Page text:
Notre Dame is no longer the feared college football program it once was; in fact, the Irish are just stepping stones for other successful schools.
As a USC alum, it’s been in my blood to hate the Notre Dame Fighting Irish football team. I used to.
Not anymore. I feel sorry for them.
Notre Dame has that contract with NBC. Touchdown Jesus constantly watches over them. And the Irish faithful continue the tradition of having one of the most storied programs in college football history.
The hell with all that.
These guys are irrelevant.
An average program resides in South Bend, Indiana. Hate for Notre Dame? Please. Just ‘cause USC plays them every year doesn’t mean I hate ‘em. The Trojans play UCLA, California and Stanford every year too. Maybe there’s some hate toward UCLA.
Even if you’re not a Trojan you have to agree the Irish are not big time. Their last national championship was in 1988, years before any current college football players were even born. Since that time, Notre Dame has won 10 games or more only six times, four of those during the Lou Holtz era when the Irish were actually dangerous.
With each coaching change we hear more of the same: the Irish are going to be much improved, they’re going to compete for a national title.
That hasn’t happened.
In fact, the green and gold have regressed. Bob Davie followed Sweet Lou’s act with five disappointing seasons. The Irish lost all three bowl games they played in, the most embarrassing being a 41-9 thumping against Oregon State in the 2001 Fiesta Bowl. That last game was a Bowl Championship Series contest, why were they even selected with only nine wins?
People still thought the historic program was worth something.
They thought wrong.
Tyrone Willingham was the next man to lead the team. The 2002 Irish started off strong at 10-1. Then USC quarterback Carson Palmer put them in their place with a program-killer of a game: 425 yards passing and four touchdowns. The Trojans flattened Notre Dame with 610 yards of total offense, the most ever against the Irish. Oh, and USC won the game, 44-13. Palmer cemented his odds of winning the Heisman Trophy, which he did the following month.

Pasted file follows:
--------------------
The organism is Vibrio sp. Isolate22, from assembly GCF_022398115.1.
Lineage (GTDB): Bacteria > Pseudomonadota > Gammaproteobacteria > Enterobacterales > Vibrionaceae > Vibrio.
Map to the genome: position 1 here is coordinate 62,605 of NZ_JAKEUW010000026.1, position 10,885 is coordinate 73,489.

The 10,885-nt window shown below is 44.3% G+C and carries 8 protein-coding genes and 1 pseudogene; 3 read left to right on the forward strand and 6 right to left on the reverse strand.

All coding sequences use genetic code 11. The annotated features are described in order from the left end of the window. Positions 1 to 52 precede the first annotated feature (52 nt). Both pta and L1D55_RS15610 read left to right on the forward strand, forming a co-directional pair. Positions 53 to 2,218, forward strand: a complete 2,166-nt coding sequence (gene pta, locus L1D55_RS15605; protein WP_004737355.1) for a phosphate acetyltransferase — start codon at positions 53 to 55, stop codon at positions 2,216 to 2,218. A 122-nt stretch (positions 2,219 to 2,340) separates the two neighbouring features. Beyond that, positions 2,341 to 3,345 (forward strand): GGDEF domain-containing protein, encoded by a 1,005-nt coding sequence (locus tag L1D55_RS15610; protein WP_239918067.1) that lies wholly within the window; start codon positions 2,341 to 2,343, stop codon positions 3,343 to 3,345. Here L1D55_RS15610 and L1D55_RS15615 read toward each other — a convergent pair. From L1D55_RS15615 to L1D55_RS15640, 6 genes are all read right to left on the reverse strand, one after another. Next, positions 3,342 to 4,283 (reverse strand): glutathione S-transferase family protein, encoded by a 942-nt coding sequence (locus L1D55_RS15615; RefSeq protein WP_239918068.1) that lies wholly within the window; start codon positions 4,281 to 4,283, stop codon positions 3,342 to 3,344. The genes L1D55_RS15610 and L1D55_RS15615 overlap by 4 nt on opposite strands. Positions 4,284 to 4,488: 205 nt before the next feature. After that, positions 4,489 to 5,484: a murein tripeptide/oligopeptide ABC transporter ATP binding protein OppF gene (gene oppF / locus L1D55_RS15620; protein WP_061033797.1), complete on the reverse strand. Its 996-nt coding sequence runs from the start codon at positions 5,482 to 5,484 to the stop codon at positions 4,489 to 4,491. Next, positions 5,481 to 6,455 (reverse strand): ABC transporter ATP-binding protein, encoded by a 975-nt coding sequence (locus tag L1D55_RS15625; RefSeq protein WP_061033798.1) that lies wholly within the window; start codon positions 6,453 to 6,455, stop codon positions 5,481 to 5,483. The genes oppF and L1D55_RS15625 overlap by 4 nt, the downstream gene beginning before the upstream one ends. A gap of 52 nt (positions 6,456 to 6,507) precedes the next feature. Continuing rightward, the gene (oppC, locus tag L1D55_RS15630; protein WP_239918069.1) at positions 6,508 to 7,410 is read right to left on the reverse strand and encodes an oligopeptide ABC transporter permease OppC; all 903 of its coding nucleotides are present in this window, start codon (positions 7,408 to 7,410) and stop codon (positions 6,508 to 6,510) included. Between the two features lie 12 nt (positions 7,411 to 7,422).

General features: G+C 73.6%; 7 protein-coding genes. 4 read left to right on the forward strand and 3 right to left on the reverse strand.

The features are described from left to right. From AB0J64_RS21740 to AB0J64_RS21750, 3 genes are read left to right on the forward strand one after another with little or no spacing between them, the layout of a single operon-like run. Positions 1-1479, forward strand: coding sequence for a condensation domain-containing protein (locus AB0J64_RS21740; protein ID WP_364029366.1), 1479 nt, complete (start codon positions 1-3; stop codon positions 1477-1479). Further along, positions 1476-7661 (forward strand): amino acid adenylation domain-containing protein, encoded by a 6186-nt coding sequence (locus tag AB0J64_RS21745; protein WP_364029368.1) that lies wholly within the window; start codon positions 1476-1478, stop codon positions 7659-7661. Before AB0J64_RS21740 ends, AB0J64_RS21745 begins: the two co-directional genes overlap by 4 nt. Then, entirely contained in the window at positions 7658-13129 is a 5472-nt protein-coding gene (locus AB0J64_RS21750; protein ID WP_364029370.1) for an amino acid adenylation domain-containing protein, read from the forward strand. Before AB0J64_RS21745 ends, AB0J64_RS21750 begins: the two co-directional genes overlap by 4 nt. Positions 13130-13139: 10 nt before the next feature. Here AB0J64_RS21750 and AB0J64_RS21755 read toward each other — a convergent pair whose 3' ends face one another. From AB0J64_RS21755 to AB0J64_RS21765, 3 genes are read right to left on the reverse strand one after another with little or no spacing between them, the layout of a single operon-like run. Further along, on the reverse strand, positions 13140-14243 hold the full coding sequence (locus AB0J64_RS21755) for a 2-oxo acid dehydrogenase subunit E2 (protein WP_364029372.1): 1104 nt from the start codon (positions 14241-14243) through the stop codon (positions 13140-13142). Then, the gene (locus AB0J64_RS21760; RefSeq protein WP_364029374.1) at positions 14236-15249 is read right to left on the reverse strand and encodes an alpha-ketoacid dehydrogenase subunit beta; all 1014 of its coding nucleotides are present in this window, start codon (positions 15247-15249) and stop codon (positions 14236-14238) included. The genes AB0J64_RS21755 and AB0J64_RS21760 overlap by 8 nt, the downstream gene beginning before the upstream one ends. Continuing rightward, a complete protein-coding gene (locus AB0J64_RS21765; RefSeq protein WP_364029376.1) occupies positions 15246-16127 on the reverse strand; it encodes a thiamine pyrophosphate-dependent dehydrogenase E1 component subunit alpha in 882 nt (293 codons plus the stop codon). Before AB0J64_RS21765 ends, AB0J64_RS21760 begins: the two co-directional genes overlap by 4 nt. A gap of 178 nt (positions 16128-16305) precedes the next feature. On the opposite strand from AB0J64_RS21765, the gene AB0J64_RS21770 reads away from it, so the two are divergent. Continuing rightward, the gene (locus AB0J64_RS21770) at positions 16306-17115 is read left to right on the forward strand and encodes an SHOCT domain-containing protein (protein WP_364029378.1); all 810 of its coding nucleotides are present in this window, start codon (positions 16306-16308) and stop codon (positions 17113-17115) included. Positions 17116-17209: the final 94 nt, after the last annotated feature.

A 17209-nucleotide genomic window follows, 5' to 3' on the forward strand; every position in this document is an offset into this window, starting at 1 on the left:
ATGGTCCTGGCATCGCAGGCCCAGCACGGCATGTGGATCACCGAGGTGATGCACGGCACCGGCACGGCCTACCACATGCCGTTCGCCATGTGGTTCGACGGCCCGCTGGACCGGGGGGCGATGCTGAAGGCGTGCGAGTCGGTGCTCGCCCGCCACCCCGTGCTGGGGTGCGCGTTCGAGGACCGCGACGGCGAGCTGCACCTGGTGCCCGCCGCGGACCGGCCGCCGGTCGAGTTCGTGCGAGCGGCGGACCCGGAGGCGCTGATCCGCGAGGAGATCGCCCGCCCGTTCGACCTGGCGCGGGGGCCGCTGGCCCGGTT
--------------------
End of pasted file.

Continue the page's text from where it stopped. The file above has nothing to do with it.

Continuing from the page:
Willingham’s coaching career in South Bend went south just two years later when the Irish’s poor play helped another USC player, Matt Leinart, take home college football’s biggest individual prize. Leinart shredded Notre Dame with 400 yards passing and five touchdowns. The Irish fell, 41-10. This was USC’s third straight 31-point win. Willingham was fired three days later.
My favorite moment of Notre Dame idiocy came in 2005. If you watched that video above, USC defeated Notre Dame in one of the most famous plays in college football history, thanks to the Reggie “Bush Push.” First year Notre Dame coach Charlie Weiss was rewarded with a 10-year contract extension worth between $30 million and $40 million.
Yes, you read that right, after a close loss to USC the Irish brain trust thought it would be a good idea to give Weiss a gigantic extension. After just seven games. To an unproven coach.
Then this happened in a BCS game the Irish didn’t belong in:
Yeah, Ohio State had its way with Charlie Boy’s squad. But this was just a minor setback for Notre Dame, right?
Notre Dame won 10 games in 2006, landing a spot in another BCS contest. Naturally, the Irish were pounded, this time by Louisiana State, 41-14.
The problem wasn’t feasting on the likes of Army, Navy and Air Force. Or the occasional Purdue. No, the problem came up annually with USC, Stanford, Michigan and bowl game opponents. Even Michigan State, which isn’t a powerhouse under any circumstances, had its way with the Irish. The Spartans players even planted the school flag at midfield on Notre Dame’s home turf.
Since 1997, Michigan State has played the Irish every year. Notre Dame is 5-10 against the Spartans, who are a very good program, but will not be confused with being a national championship contender.
Weiss was less than stellar during his final three years. The Irish won just three games in 2007. They won seven in 2008. In Weiss’s final year, Notre Dame was a .500 team, prompting the brain trust in South Bend to rethink that 10-year extension he was given.
Enter Brian Kelly. He curses so much, the Notre Dame priests probably make confession mandatory on a weekly basis. Kelly has injected some life into the struggling Irish. In his first year, Notre Dame broke through with a win against USC, something it hadn’t done since 2011. However, Matt Barkley, the Trojans’ starting quarterback didn’t play in that game.
Progress is consecutive 8-5 seasons. The Irish are 1-1 in bowl games. Then again, the Irish faithful were excited for losing a game to USC in 2005 so don’t get any Notre-Dame-is-back ideas.
These are different times in college football. Notre Dame may have ruled the world when teams played with leather helmets and the fastest mode of transportation was by train. We are in an even more modern era now. Recruiting is scrutinized by TV and websites all the time. Twitter keeps everybody informed. Notre Dame must have thought, “we’re Notre Dame, the players will come.”
No, they won’t.
If this sounds like a Notre Dame hatefest, it’s not. It’s the truth and sometimes the truth is a filthy pill to swallow.
Get with it, Notre Dame. And go to confession, Brian Kelly.